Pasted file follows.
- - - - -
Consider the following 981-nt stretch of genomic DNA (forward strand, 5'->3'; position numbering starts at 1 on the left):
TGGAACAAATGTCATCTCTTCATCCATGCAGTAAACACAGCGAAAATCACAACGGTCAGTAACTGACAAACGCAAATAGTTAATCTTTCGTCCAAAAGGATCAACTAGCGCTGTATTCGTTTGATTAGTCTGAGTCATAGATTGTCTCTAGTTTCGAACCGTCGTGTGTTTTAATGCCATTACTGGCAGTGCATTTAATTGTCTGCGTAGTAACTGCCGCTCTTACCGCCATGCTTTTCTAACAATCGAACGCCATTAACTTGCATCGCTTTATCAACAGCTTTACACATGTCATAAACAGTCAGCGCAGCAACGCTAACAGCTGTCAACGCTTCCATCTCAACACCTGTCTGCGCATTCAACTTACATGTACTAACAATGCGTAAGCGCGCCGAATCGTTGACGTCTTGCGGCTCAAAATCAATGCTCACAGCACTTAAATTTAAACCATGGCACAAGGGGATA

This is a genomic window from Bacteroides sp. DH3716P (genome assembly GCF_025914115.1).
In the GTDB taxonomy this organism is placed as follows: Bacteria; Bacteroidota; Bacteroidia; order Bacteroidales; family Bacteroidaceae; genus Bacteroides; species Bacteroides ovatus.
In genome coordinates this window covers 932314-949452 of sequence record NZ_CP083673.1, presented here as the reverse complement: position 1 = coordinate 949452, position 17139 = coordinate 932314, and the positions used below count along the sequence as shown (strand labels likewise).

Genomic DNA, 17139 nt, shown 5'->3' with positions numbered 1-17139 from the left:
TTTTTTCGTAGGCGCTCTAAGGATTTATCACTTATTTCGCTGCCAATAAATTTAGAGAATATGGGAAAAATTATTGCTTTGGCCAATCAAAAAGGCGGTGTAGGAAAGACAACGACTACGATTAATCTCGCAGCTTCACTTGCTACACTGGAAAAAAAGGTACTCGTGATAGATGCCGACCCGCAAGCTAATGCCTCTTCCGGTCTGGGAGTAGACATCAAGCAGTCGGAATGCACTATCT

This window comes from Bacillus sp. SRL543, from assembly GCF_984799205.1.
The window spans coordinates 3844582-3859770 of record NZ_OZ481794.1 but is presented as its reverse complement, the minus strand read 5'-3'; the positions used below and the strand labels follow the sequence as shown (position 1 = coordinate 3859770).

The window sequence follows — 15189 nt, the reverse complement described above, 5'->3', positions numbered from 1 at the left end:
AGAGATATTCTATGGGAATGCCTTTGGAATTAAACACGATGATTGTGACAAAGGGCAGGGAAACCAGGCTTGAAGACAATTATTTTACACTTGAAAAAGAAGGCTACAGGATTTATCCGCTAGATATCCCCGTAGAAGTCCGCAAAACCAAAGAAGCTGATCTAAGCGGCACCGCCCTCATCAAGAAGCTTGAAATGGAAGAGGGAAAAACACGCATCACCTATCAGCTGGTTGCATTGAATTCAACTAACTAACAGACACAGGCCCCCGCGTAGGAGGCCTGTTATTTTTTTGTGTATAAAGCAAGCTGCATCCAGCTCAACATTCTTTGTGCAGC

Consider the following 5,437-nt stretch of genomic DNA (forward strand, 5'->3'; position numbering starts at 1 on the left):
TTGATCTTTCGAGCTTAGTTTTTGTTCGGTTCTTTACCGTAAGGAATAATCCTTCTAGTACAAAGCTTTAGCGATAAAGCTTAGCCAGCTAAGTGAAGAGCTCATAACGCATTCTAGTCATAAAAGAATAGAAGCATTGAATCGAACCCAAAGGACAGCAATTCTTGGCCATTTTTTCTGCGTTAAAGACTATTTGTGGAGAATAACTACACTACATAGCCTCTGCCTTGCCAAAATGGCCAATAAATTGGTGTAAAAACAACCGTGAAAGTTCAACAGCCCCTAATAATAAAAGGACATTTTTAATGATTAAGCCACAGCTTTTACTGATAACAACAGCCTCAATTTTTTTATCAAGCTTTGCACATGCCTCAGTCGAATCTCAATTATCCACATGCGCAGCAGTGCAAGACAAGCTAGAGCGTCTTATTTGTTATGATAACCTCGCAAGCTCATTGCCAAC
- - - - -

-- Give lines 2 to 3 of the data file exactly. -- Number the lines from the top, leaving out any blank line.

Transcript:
TGGAACAAATGTCATCTCTTCATCCATGCAGTAAACACAGCGAAAATCACAACGGTCAGTAACTGACAAACGCAAATAGTTAATCTTTCGTCCAAAAGGATCAACTAGCGCTGTATTCGTTTGATTAGTCTGAGTCATAGATTGTCTCTAGTTTCGAACCGTCGTGTGTTTTAATGCCATTACTGGCAGTGCATTTAATTGTCTGCGTAGTAACTGCCGCTCTTACCGCCATGCTTTTCTAACAATCGAACGCCATTAACTTGCATCGCTTTATCAACAGCTTTACACATGTCATAAACAGTCAGCGCAGCAACGCTAACAGCTGTCAACGCTTCCATCTCAACACCTGTCTGCGCATTCAACTTACATGTACTAACAATGCGTAAGCGCGCCGAATCGTTGACGTCTTGCGGCTCAAAATCAATGCTCACAGCACTTAAATTTAAACCATGGCACAAGGGGATA

This is a genomic window from Bacteroides sp. DH3716P (genome assembly GCF_025914115.1).